Public participation and consultation in new prospecting and mining applications is a requirement in terms of South African legislation.
However, for many South Africans, understanding this process, and the public’s rights within it, has proved difficult.
The Mineral and Petroleum Resources Development Act (No. 28 of 2002) regulates the management of prospecting and mining activities. According to the Act, landowners and Interested and Affected Parties are entitled to participate in and be consulted during all prospecting and mining applications.
The Endangered Wildlife Trust’s (EWT) Law and Policy Programme, in partnership with leading business law firm Cliffe Dekker Hofmeyer, has developed the ‘Mining Toolkit’, which will be available to the public in July 2011.
The toolkit takes the form of an interactive website that explains the mining process in simpler terms using
- Process flow charts;
- Summaries of the relevant processes and law;
- Answers to frequently asked questions;
- Document templates;
- General and targeted information;
- Practical tips;
- Case studies;
And sections on how to consider biodiversity and other environmental concerns in the process for mining and other activities.
The ‘Mining Toolkit’ is the second toolkit that the EWT has built to help the public to better understand and participate in the public participation process. In 2006 the EWT launched its first online interactive guide, the ‘EIA Toolkit’, based on the Environmental Impact Assessment (EIA) Regulations drafted in terms of the National Environmental Management Act, 107 of 1998. This toolkit receives an average of 2 500 visitors per month and is used by local Non-government Organisations, including WESSA, which conducts EIA training with the Toolkit as a teaching aid. There has also been international interest in the concept and it may shortly be adapted and translated to suit the needs of various countries. The EIA Toolkit is available at www.eiatoolkit.ewt.org.za.
The Endangered Wildlife Trust recognises and supports the contribution that mining makes to the South African economy and supports mining in appropriate areas. However, the Trust is concerned about the increase of mining applications in sensitive environments that have more importance to the long-term wellbeing of South Africans through their provision of life-supporting ecosystem services such as fresh water provision and biodiversity conservation.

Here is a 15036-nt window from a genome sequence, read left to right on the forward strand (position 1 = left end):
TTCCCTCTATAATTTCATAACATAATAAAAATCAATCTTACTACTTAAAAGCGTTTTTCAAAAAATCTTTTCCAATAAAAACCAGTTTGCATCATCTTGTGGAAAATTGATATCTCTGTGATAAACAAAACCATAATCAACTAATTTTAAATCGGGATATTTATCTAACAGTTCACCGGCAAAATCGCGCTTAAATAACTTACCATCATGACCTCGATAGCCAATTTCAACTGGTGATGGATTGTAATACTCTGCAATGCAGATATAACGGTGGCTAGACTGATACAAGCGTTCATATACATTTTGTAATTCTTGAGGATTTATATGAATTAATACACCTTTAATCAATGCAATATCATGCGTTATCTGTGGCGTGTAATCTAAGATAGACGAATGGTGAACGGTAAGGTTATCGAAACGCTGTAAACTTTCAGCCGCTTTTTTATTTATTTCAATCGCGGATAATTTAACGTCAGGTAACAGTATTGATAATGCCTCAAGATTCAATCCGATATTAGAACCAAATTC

Some examples of how mining activities could potentially impact negatively on the environment
- Loss, fragmentation and degradation of indigenous vegetation and ecosystems - habitat for threatened or protected species;
- Loss of species;
- Soil, air and water pollution;
- Soil erosion;
- Blasting and vibrations may have negative effects on sensitive animal species;
- Noise and lights of the mining and associated activities may have negative impacts on wildlife, particularly at night;
- And changes to available surface water and/ or groundwater resources.
- Alien invasive organisms can be introduced to mine sites; they can transform natural habitats and oust local indigenous species;
- Downstream effects on water flow and quality;
- Effects beyond the prospecting or mining site;
- Delayed impacts on the quality of water resources from the gradual pollution and leaching of pollutants through the soils or waste;
- displacement effects on biodiversity where local communities have to move on to, or focus on, other natural areas in the vicinity to find wood, clear land to grow food, etc., thus increasing the overall impact on biodiversity;
- and Increased access to previously inaccessible areas, as well as in-migration of mine labour may lead to an influx of people, more destruction of natural habitat,
increased use and pollution of water resources and poaching.
- The combined or added impacts of mining itself, the associated infrastructure and activities, and the influx of people with their own set of impacts, are often far greater than the narrow impacts identified for individual activities;
- And where a proposed mine or prospecting area is one of a number of current or anticipated proposals in the same area, the sum of the impacts of all activities can be highly significant and will greatly increase the effects on biodiversity.
The Mining Toolkit will be an important and positive tool for improving the mining process, so avoiding unnecessary biodiversity loss and environmental degradation and destruction, and facilitating more expedient and effective public participation in the mining process.
The Endangered Wildlife Trust’s Law and Policy Programme facilitates constructive legal dialogue between policy and decision-makers, civil society and other stakeholders within the South African community. It promotes the understanding, development and use of South African environmental law. By providing a forum for multi-stakeholder interaction and participation, the Programme provides an opportunity for effective communication between environmental lawyers, government officials and other NGOs to uphold the principles of co-operative governance. The EWT’s Law and Policy Programme is funded by the National Lotteries Distribution Trust Fund.